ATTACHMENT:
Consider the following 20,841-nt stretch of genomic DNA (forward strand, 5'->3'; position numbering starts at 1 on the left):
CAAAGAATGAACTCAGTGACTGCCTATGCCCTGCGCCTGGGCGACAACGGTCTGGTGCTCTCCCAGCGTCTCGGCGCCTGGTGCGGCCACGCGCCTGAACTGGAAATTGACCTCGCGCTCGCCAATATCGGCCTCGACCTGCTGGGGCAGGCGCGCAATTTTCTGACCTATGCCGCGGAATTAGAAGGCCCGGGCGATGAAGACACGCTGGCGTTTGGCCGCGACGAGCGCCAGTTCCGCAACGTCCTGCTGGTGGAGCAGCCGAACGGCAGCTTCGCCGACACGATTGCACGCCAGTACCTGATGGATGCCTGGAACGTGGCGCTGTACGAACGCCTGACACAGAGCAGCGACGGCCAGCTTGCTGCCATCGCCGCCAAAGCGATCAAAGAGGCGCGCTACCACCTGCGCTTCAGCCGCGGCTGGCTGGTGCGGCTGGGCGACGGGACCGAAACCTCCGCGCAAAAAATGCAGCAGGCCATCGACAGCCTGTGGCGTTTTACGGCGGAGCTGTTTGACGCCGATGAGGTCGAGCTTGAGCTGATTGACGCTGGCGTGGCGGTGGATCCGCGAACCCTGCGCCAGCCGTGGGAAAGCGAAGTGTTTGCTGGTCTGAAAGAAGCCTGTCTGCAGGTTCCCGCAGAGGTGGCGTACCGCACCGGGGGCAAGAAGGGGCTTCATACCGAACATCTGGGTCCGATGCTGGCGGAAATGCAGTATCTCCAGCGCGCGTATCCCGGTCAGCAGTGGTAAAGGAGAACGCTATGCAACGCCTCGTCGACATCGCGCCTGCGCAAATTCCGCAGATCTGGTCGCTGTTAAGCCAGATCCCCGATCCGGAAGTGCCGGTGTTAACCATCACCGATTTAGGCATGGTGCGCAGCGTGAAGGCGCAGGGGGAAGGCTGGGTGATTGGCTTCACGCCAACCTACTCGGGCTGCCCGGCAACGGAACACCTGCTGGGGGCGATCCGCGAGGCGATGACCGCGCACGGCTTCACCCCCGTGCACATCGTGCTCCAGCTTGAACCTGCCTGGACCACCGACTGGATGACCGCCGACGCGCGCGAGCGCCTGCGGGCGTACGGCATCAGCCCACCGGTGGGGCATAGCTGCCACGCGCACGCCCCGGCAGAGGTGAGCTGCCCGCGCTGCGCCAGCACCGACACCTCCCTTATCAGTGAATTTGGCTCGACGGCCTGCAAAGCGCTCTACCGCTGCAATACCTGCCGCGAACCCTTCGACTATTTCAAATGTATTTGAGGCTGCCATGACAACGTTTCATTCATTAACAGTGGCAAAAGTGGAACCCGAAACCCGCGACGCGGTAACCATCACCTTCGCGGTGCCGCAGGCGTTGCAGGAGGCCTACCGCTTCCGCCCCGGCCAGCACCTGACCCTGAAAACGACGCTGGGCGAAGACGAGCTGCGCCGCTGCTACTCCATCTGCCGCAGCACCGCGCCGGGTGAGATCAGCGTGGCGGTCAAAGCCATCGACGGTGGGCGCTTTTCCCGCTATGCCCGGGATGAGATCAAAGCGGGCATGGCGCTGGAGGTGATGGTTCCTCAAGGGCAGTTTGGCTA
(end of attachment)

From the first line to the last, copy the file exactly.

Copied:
Consider the following 20,841-nt stretch of genomic DNA (forward strand, 5'->3'; position numbering starts at 1 on the left):
CAAAGAATGAACTCAGTGACTGCCTATGCCCTGCGCCTGGGCGACAACGGTCTGGTGCTCTCCCAGCGTCTCGGCGCCTGGTGCGGCCACGCGCCTGAACTGGAAATTGACCTCGCGCTCGCCAATATCGGCCTCGACCTGCTGGGGCAGGCGCGCAATTTTCTGACCTATGCCGCGGAATTAGAAGGCCCGGGCGATGAAGACACGCTGGCGTTTGGCCGCGACGAGCGCCAGTTCCGCAACGTCCTGCTGGTGGAGCAGCCGAACGGCAGCTTCGCCGACACGATTGCACGCCAGTACCTGATGGATGCCTGGAACGTGGCGCTGTACGAACGCCTGACACAGAGCAGCGACGGCCAGCTTGCTGCCATCGCCGCCAAAGCGATCAAAGAGGCGCGCTACCACCTGCGCTTCAGCCGCGGCTGGCTGGTGCGGCTGGGCGACGGGACCGAAACCTCCGCGCAAAAAATGCAGCAGGCCATCGACAGCCTGTGGCGTTTTACGGCGGAGCTGTTTGACGCCGATGAGGTCGAGCTTGAGCTGATTGACGCTGGCGTGGCGGTGGATCCGCGAACCCTGCGCCAGCCGTGGGAAAGCGAAGTGTTTGCTGGTCTGAAAGAAGCCTGTCTGCAGGTTCCCGCAGAGGTGGCGTACCGCACCGGGGGCAAGAAGGGGCTTCATACCGAACATCTGGGTCCGATGCTGGCGGAAATGCAGTATCTCCAGCGCGCGTATCCCGGTCAGCAGTGGTAAAGGAGAACGCTATGCAACGCCTCGTCGACATCGCGCCTGCGCAAATTCCGCAGATCTGGTCGCTGTTAAGCCAGATCCCCGATCCGGAAGTGCCGGTGTTAACCATCACCGATTTAGGCATGGTGCGCAGCGTGAAGGCGCAGGGGGAAGGCTGGGTGATTGGCTTCACGCCAACCTACTCGGGCTGCCCGGCAACGGAACACCTGCTGGGGGCGATCCGCGAGGCGATGACCGCGCACGGCTTCACCCCCGTGCACATCGTGCTCCAGCTTGAACCTGCCTGGACCACCGACTGGATGACCGCCGACGCGCGCGAGCGCCTGCGGGCGTACGGCATCAGCCCACCGGTGGGGCATAGCTGCCACGCGCACGCCCCGGCAGAGGTGAGCTGCCCGCGCTGCGCCAGCACCGACACCTCCCTTATCAGTGAATTTGGCTCGACGGCCTGCAAAGCGCTCTACCGCTGCAATACCTGCCGCGAACCCTTCGACTATTTCAAATGTATTTGAGGCTGCCATGACAACGTTTCATTCATTAACAGTGGCAAAAGTGGAACCCGAAACCCGCGACGCGGTAACCATCACCTTCGCGGTGCCGCAGGCGTTGCAGGAGGCCTACCGCTTCCGCCCCGGCCAGCACCTGACCCTGAAAACGACGCTGGGCGAAGACGAGCTGCGCCGCTGCTACTCCATCTGCCGCAGCACCGCGCCGGGTGAGATCAGCGTGGCGGTCAAAGCCATCGACGGTGGGCGCTTTTCCCGCTATGCCCGGGATGAGATCAAAGCGGGCATGGCGCTGGAGGTGATGGTTCCTCAAGGGCAGTTTGGCTA